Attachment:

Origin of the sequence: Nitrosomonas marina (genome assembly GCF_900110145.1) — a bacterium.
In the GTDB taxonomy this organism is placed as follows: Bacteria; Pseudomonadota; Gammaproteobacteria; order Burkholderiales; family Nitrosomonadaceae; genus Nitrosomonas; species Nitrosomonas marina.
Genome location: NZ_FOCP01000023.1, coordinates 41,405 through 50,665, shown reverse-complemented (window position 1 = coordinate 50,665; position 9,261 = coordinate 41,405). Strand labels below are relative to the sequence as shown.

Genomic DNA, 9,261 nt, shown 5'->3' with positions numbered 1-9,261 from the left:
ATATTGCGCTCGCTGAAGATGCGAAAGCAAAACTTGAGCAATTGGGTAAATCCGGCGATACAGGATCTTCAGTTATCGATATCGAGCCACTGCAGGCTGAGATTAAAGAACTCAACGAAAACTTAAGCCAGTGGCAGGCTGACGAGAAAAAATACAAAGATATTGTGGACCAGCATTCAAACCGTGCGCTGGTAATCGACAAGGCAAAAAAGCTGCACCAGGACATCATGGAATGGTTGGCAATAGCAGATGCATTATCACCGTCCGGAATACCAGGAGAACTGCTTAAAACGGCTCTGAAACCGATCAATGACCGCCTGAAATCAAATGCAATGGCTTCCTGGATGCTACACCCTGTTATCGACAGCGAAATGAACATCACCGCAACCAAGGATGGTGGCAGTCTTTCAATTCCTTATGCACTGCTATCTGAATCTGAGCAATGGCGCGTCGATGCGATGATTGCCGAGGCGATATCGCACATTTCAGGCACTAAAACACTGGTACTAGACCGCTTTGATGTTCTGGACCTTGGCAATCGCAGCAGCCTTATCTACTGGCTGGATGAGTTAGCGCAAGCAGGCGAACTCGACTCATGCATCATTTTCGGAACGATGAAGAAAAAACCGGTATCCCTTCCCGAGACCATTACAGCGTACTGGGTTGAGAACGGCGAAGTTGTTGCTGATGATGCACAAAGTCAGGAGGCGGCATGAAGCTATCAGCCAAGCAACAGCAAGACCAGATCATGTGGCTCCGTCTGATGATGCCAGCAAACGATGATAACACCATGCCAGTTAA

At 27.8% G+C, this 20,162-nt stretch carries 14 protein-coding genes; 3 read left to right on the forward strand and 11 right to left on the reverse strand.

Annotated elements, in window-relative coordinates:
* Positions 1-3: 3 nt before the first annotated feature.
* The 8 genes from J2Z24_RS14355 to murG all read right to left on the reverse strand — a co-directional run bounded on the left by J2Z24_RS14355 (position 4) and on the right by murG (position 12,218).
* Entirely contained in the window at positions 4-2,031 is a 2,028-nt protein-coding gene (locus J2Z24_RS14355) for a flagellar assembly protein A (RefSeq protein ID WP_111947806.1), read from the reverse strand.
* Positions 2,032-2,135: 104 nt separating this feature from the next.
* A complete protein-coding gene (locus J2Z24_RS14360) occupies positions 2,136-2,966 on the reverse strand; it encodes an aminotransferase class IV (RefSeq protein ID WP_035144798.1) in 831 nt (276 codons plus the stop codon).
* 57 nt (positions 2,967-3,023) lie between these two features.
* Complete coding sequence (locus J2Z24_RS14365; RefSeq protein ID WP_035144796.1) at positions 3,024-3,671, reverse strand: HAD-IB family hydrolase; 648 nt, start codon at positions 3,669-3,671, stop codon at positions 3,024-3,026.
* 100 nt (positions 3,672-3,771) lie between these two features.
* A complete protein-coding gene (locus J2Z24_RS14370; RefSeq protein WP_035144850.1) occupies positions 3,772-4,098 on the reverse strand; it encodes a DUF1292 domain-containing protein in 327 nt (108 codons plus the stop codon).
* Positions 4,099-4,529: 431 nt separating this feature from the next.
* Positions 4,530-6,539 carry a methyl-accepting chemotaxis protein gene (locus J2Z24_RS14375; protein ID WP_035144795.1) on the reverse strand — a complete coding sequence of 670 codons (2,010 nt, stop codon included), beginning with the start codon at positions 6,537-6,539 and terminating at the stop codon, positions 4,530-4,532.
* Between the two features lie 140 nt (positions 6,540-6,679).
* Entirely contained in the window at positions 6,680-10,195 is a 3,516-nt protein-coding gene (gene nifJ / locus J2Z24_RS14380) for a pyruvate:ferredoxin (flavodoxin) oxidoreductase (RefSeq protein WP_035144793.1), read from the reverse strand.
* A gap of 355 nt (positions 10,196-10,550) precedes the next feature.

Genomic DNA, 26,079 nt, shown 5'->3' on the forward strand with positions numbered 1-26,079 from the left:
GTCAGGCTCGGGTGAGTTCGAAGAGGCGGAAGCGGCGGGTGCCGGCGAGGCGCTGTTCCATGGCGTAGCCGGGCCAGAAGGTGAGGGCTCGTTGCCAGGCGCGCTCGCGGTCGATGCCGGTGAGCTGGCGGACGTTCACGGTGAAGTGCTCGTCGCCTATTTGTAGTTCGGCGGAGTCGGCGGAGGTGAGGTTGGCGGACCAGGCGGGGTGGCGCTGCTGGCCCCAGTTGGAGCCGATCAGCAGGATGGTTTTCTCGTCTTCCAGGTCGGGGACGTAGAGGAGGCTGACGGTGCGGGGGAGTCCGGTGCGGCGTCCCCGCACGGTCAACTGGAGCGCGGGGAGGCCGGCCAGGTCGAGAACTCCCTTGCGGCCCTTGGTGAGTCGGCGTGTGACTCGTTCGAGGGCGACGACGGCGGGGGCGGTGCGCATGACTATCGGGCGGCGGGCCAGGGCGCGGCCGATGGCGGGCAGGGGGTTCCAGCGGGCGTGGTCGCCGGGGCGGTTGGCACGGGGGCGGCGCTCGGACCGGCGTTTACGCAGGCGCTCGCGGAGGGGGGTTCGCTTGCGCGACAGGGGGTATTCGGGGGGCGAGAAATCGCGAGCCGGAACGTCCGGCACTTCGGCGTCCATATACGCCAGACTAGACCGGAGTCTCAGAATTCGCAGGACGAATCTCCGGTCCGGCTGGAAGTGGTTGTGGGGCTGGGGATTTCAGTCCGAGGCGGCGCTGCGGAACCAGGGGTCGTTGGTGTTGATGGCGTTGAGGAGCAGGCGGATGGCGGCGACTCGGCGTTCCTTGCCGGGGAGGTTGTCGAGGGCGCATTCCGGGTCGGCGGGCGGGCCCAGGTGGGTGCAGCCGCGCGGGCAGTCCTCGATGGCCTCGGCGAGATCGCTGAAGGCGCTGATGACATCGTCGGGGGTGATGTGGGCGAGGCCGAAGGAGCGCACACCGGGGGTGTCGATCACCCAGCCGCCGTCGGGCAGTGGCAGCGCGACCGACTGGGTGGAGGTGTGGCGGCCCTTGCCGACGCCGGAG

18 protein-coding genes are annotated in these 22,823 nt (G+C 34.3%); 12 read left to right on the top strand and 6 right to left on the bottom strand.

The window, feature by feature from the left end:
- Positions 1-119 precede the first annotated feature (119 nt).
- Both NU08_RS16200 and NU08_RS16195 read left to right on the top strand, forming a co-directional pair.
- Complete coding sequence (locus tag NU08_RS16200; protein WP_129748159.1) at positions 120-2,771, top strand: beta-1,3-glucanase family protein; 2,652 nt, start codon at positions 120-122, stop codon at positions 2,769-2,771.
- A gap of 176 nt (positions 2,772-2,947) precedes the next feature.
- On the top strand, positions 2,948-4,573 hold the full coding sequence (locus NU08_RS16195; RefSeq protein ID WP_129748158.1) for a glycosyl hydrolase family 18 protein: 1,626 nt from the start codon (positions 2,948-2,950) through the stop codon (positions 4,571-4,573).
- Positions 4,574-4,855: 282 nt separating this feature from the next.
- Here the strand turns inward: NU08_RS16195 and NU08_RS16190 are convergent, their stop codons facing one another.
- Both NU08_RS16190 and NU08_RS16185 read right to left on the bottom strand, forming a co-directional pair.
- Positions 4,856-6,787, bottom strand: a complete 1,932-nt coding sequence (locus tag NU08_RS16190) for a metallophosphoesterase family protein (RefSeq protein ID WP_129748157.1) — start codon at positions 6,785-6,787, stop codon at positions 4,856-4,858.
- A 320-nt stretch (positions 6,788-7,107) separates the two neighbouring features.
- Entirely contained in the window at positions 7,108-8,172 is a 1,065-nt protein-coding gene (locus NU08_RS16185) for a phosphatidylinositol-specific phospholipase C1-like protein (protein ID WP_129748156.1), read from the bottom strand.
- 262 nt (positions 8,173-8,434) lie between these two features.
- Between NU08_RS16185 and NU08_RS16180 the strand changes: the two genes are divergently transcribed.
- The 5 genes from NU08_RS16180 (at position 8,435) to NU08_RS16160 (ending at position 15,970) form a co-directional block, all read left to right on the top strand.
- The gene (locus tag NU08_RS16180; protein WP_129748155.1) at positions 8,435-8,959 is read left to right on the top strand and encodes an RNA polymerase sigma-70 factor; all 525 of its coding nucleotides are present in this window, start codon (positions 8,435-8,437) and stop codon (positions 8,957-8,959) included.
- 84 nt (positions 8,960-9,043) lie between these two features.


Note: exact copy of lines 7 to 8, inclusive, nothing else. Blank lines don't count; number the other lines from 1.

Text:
Annotated elements, in window-relative coordinates:
* Positions 1-3: 3 nt before the first annotated feature.